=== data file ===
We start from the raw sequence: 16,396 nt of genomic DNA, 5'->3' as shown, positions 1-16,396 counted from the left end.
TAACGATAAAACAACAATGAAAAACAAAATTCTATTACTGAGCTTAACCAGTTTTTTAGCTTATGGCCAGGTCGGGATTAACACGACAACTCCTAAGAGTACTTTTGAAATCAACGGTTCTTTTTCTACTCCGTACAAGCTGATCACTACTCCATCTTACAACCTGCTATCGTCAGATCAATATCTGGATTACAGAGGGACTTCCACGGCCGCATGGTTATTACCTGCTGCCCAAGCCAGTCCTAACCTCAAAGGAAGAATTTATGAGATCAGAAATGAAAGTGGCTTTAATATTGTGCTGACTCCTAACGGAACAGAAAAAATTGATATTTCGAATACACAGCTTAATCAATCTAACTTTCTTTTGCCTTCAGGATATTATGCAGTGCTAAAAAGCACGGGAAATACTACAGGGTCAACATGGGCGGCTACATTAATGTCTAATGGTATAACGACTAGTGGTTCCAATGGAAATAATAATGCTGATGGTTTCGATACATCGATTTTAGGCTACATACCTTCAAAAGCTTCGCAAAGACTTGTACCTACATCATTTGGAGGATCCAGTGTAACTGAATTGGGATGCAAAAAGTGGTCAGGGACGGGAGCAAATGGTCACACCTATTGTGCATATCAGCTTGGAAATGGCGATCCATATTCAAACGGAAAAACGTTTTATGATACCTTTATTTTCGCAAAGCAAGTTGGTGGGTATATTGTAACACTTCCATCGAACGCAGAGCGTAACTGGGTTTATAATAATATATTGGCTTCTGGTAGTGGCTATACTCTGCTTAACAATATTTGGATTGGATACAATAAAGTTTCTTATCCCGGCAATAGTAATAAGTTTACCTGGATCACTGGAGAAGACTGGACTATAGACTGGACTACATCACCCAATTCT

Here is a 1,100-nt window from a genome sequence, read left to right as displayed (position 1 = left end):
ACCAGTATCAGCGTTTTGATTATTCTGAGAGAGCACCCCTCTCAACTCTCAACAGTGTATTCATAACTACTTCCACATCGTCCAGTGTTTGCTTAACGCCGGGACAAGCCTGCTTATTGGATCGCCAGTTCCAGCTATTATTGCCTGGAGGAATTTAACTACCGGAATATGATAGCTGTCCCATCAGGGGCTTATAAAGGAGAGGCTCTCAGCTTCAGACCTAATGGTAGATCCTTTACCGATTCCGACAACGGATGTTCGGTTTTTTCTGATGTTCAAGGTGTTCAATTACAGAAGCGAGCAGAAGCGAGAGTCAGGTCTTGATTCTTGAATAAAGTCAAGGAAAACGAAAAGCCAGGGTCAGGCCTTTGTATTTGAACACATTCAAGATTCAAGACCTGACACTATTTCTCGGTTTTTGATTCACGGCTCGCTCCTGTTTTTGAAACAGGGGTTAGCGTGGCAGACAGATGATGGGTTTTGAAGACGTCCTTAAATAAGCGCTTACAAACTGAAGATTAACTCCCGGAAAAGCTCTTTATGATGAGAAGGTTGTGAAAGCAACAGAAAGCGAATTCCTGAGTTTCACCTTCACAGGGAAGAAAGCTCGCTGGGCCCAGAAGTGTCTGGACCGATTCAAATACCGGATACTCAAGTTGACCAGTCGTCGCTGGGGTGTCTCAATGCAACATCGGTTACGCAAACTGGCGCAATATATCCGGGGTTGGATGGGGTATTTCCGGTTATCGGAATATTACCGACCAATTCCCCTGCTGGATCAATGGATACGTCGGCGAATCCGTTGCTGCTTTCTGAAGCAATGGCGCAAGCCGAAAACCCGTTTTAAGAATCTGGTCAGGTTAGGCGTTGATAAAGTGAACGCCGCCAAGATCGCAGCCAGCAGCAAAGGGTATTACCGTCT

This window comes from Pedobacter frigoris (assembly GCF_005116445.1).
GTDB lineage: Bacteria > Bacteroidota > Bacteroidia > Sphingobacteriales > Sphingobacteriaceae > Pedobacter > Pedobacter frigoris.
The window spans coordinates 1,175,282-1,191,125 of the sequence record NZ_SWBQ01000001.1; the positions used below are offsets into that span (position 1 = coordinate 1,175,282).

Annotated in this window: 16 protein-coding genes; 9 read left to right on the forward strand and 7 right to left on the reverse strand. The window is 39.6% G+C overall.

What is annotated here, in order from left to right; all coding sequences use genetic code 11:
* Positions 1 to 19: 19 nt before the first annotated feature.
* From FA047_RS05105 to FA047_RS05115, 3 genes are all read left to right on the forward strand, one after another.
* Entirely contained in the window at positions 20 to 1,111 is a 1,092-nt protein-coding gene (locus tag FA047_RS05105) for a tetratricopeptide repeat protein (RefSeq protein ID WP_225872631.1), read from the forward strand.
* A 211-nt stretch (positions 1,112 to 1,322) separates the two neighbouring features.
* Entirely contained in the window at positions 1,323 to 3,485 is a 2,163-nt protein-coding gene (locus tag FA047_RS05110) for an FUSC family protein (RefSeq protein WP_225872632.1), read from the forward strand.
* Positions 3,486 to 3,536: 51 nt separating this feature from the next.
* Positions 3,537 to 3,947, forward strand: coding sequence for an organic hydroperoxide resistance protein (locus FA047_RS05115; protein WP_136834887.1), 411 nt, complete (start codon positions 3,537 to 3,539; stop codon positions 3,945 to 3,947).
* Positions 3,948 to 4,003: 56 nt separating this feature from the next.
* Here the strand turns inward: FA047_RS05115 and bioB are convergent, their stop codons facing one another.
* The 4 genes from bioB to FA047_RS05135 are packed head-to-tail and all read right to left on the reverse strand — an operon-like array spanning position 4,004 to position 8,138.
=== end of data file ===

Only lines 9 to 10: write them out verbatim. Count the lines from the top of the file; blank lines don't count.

What is annotated here, in order from left to right; all coding sequences use genetic code 11:
* Positions 1 to 19: 19 nt before the first annotated feature.